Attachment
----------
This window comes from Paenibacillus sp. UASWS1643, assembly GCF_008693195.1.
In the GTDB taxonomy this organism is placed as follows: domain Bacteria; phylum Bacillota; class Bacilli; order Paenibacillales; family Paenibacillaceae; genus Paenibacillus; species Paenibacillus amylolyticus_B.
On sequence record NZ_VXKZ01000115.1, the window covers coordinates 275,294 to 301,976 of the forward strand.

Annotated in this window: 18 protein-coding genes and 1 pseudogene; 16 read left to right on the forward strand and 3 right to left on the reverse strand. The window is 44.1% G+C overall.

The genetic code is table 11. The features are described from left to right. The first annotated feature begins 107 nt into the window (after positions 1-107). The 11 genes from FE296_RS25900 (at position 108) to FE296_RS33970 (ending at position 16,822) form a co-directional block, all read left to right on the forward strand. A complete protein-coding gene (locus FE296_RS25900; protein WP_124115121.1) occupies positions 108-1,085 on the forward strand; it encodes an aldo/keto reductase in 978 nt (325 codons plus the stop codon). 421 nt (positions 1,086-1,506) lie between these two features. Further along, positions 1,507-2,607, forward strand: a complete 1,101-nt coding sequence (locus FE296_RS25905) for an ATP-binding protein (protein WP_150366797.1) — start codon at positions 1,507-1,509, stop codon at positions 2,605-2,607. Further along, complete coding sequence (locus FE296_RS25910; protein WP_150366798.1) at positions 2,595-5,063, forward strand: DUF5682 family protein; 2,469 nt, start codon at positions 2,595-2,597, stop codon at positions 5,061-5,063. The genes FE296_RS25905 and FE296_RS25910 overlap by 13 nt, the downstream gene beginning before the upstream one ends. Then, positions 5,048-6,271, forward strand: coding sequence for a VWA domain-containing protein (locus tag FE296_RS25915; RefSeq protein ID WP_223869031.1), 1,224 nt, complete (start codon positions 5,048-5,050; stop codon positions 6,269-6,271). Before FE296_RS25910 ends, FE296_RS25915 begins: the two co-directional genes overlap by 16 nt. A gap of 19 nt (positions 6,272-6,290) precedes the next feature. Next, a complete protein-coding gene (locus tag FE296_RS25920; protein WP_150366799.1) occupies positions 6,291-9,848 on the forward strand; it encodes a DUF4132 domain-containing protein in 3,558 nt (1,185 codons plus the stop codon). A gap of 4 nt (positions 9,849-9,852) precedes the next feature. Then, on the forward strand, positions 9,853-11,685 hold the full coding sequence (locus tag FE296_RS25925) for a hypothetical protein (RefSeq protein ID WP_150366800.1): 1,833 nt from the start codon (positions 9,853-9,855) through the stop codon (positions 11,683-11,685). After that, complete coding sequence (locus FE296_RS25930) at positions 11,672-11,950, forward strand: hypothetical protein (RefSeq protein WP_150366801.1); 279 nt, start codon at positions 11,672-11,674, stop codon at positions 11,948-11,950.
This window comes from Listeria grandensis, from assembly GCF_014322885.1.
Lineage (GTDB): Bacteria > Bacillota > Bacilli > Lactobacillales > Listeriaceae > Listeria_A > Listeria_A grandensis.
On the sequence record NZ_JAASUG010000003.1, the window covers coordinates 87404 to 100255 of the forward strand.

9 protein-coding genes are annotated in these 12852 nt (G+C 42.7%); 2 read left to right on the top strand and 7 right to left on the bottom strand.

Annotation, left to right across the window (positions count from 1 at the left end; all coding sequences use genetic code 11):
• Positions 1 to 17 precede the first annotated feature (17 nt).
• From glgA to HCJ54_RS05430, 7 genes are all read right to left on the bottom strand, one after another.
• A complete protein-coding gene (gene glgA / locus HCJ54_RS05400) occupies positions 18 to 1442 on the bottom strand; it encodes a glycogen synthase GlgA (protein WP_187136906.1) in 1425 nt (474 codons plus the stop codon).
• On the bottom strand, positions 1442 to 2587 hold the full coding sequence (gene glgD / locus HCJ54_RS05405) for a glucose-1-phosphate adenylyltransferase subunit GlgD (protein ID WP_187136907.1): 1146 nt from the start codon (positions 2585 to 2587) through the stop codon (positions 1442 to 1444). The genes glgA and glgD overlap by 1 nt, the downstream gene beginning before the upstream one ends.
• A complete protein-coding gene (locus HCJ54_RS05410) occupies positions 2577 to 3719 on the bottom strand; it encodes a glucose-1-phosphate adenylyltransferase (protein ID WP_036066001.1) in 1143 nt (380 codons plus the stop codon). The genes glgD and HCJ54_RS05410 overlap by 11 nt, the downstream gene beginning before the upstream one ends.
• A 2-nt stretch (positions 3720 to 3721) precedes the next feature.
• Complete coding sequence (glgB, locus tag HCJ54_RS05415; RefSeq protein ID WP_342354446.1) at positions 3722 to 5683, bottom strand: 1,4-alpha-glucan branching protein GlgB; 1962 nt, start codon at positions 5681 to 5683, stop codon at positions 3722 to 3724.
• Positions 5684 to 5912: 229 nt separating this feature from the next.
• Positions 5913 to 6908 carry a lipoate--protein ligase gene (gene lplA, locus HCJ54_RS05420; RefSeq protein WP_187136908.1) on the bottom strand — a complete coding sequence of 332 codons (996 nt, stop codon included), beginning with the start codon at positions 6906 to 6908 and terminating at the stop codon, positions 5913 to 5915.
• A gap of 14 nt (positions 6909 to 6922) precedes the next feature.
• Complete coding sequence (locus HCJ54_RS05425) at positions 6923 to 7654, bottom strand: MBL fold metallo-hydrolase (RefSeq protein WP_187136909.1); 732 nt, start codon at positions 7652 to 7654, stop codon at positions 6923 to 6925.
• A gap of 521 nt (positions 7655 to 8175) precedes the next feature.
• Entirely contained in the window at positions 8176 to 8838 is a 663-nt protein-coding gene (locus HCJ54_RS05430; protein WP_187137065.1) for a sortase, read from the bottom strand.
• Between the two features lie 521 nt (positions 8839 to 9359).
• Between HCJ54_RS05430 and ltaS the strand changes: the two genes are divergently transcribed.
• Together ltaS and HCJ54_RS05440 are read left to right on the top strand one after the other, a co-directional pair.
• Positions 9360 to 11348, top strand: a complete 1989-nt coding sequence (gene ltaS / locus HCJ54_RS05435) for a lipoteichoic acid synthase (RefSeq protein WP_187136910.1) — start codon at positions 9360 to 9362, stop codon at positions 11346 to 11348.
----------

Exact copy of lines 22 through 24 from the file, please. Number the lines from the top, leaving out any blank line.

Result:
• A gap of 521 nt (positions 7655 to 8175) precedes the next feature.
• Entirely contained in the window at positions 8176 to 8838 is a 663-nt protein-coding gene (locus HCJ54_RS05430; protein WP_187137065.1) for a sortase, read from the bottom strand.
• Between the two features lie 521 nt (positions 8839 to 9359).